For the former: quantum mechanics is a very delicate subject that requires a deep understanding of classical physics and analytical mechanics, not to mention mathematical methods as theory of operators on Hilbert spaces and differential equations. Learning quantum mechanics is also about understanding quantum mechanics: it is already difficult for people in the field and it will especially be for whom is from the outside. Moreover, there are different sub-topics areas that you may be involved in, and they may differ from what you have read around (quantum mechanics is not what people think it is).

You will certainly finish writing your thesis successfully, but that does not mean you will have majored and understood the topic well enough to continue doing research about it. A thesis on quantum mechanics is useful if you want to continue investigating the subject in your further career (as, for example, trying to switch to a master's degree in a more related physics area, like nuclear or solid matter physics, or even theoretical physics). Most depends on what you are planning to do afterwards. If you will continue on the engineering side it is advisable to work on a topic that will get you a job as engineer, eventually, otherwise you are going to end up with a science salad without being expert in either field, neither physics nor electronics, since you could have invested your bachelor thesis time otherwise.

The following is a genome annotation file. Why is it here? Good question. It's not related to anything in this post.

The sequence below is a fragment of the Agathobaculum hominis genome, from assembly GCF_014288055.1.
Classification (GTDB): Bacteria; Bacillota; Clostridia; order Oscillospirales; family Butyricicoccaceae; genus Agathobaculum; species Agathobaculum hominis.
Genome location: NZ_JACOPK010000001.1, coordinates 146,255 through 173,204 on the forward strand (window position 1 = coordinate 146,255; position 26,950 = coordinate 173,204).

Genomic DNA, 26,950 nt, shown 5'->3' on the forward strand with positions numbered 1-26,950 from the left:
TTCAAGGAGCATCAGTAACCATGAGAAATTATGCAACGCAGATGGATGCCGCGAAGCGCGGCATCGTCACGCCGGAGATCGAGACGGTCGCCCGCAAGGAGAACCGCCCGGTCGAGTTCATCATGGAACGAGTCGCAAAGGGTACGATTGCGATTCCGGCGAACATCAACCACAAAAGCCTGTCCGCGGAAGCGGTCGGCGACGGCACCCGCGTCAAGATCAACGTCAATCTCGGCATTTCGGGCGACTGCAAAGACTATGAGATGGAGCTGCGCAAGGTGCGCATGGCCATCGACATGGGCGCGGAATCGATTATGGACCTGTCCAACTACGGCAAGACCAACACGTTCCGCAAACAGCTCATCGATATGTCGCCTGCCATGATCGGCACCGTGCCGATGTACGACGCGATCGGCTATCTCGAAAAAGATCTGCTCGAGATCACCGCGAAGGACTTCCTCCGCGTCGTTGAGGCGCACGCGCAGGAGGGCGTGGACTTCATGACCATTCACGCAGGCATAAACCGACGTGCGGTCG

This said, do apply for it. It is always good to at least have the possibility to decide, rather than regretting not to have applied; in addition, always go for whatever makes you feel passionate.

There are two dangers here. One is that you might feel deflated if you aren't accepted. The other is that you might spend too much time on the application.

If you can apply without letting yourself get carried away, then I agree, there's nothing wrong with applying to something that is a bit of a stretch.


Edited to add:

Oh. Thanks for explaining. Well, in that case, I will describe a possible course of action for you. It is called, in the vernacular, "get 'er done." In this scenario, you finish up the Bachelor's in a fairly efficient way, by sticking with your original focus, leaving yourself free to steer your studies in a slightly different direction, if desired, following graduation.

I don't think you would find yourself locked into sticking with your Bachelor's thesis topic area forever.